Washington Center

Globalization and Transnationalism

Day and Time: 
Tuesdays, 6:30-9:30 p.m.
Quarter Dates: 
September 27 to December 6, 2016
Quarter Elective

The course is designed to help the student develop a critical political economy analysis of the interplay between the globalization (of flows of people, material goods, information and political-cultural influence) and localized transnational dynamics, which together are giving meaning and constructing new social identities and strategies for struggles throughout the world.  The course will apply this critical political economy approach to long term historical dyanmics of “glocalization” in order to develop future looking pratical perspectives on surviving the major challenges of the 21st Century, including global inequity, climate crisis and disruptive technological change.  Special emphasis will be given to the revolution in information technology and the acceleration of mass displacement and transnational diasporas, which are  dramatically linking, changing and potentially empowering the life chances and life choices for billions of people in both developed and developing countries as never before.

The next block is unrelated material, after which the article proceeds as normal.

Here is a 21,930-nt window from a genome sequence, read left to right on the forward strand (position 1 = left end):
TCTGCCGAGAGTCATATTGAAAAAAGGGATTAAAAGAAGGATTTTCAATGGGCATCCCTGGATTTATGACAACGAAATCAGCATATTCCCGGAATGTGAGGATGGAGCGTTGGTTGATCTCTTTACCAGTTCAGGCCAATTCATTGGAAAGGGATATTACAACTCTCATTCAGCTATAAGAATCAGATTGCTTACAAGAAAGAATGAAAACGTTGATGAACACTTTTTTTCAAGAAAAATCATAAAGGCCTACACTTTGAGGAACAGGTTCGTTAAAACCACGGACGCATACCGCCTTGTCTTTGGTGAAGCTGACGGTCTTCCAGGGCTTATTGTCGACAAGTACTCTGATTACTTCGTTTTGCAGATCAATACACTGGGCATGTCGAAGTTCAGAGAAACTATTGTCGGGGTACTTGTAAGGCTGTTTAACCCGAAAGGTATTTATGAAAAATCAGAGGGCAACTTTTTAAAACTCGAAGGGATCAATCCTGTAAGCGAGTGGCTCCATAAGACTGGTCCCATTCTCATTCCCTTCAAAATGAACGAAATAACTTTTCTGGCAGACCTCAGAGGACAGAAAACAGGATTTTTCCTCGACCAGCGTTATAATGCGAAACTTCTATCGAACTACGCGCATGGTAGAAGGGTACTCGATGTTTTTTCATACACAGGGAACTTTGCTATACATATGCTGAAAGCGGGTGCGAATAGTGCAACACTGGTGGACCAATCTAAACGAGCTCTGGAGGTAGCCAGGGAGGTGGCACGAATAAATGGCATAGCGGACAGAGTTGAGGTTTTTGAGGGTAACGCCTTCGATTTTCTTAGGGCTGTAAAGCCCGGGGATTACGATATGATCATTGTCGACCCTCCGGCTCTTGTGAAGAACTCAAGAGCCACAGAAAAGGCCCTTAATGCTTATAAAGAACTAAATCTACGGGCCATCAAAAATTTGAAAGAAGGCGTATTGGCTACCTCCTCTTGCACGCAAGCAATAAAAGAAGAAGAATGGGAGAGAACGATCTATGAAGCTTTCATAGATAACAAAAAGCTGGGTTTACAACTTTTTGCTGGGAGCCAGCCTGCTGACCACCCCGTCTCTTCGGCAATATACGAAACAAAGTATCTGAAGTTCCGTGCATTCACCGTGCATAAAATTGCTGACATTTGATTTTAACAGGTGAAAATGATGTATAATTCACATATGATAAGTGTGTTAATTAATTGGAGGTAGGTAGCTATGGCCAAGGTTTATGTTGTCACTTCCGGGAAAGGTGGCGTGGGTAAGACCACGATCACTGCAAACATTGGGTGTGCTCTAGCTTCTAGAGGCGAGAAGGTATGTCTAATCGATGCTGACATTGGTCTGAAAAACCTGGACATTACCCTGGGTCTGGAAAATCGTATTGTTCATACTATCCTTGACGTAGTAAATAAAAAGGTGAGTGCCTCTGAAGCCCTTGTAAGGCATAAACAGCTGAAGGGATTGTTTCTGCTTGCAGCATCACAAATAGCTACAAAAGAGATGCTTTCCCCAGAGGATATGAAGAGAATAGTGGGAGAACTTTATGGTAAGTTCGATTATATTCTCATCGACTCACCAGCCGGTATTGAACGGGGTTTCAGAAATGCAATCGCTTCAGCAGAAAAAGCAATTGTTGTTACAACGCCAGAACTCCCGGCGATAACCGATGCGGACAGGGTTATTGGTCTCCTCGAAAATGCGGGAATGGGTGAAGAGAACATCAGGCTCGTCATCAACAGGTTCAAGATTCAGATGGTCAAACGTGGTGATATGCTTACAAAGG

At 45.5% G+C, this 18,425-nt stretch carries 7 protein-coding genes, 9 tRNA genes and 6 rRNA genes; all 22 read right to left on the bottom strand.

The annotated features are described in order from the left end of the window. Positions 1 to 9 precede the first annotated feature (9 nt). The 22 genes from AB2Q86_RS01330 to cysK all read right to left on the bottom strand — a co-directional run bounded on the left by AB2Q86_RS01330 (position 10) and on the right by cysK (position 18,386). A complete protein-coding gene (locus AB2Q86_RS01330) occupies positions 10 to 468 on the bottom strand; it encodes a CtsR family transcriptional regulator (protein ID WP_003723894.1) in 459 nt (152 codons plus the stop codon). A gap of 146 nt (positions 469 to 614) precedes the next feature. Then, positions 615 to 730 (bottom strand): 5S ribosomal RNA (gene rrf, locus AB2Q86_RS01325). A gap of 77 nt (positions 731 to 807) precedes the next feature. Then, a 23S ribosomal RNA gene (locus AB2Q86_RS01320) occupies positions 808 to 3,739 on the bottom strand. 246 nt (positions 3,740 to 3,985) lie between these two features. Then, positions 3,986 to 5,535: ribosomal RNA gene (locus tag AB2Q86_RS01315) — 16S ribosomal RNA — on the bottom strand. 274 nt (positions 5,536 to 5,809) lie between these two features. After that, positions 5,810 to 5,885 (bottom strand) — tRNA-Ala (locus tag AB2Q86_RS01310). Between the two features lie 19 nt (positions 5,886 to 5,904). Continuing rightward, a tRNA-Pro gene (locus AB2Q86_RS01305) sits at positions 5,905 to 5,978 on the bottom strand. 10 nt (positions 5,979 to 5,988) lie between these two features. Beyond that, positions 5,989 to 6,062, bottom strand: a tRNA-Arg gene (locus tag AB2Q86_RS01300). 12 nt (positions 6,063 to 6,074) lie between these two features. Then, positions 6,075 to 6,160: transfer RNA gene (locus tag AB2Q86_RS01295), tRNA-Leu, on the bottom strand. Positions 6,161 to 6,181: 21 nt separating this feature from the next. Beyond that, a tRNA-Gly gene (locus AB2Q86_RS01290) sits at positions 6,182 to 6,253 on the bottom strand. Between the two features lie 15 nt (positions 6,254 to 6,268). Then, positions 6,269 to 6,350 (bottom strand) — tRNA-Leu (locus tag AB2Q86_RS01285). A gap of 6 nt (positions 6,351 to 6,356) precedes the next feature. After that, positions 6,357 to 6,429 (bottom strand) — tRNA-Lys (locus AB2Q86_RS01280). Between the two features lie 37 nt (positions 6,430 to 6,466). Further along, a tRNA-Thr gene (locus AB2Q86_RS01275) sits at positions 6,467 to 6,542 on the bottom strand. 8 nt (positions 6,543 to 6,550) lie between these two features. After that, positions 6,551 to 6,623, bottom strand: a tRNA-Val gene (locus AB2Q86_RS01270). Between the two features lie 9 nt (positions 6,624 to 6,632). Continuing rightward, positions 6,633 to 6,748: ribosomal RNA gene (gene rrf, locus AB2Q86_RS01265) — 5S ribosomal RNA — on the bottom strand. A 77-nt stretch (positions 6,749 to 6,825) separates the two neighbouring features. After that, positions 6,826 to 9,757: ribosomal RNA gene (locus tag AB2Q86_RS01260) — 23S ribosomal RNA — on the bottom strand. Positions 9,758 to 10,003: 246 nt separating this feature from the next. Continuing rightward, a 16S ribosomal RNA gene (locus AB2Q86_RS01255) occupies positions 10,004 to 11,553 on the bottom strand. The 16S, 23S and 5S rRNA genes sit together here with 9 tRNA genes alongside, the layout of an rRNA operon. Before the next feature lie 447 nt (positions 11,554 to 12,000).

Taught by Professor Raul Hinojosa



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